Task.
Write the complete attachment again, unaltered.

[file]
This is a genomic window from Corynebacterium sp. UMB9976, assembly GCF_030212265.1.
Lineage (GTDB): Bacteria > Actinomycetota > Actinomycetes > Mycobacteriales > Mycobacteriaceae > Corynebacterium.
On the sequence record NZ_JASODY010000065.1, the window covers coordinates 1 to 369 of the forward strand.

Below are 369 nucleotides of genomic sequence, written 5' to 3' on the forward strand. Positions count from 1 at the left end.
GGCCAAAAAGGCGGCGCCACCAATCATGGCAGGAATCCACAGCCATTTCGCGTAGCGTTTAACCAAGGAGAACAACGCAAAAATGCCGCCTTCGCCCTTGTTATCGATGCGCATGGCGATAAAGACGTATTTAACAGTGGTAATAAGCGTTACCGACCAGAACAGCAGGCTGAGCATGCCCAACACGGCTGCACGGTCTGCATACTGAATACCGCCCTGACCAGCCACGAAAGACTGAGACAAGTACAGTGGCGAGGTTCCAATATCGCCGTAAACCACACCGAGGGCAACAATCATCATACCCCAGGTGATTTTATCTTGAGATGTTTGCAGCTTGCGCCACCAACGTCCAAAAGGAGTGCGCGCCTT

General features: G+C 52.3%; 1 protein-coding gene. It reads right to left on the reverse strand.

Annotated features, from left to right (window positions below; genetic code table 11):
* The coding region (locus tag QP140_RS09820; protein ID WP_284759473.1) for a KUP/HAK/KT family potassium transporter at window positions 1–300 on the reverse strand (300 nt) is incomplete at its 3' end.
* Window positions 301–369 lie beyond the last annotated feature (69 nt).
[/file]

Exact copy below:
This is a genomic window from Corynebacterium sp. UMB9976, assembly GCF_030212265.1.
Lineage (GTDB): Bacteria > Actinomycetota > Actinomycetes > Mycobacteriales > Mycobacteriaceae > Corynebacterium.
On the sequence record NZ_JASODY010000065.1, the window covers coordinates 1 to 369 of the forward strand.

Below are 369 nucleotides of genomic sequence, written 5' to 3' on the forward strand. Positions count from 1 at the left end.
GGCCAAAAAGGCGGCGCCACCAATCATGGCAGGAATCCACAGCCATTTCGCGTAGCGTTTAACCAAGGAGAACAACGCAAAAATGCCGCCTTCGCCCTTGTTATCGATGCGCATGGCGATAAAGACGTATTTAACAGTGGTAATAAGCGTTACCGACCAGAACAGCAGGCTGAGCATGCCCAACACGGCTGCACGGTCTGCATACTGAATACCGCCCTGACCAGCCACGAAAGACTGAGACAAGTACAGTGGCGAGGTTCCAATATCGCCGTAAACCACACCGAGGGCAACAATCATCATACCCCAGGTGATTTTATCTTGAGATGTTTGCAGCTTGCGCCACCAACGTCCAAAAGGAGTGCGCGCCTT

General features: G+C 52.3%; 1 protein-coding gene. It reads right to left on the reverse strand.

Annotated features, from left to right (window positions below; genetic code table 11):
* The coding region (locus tag QP140_RS09820; protein ID WP_284759473.1) for a KUP/HAK/KT family potassium transporter at window positions 1–300 on the reverse strand (300 nt) is incomplete at its 3' end.
* Window positions 301–369 lie beyond the last annotated feature (69 nt).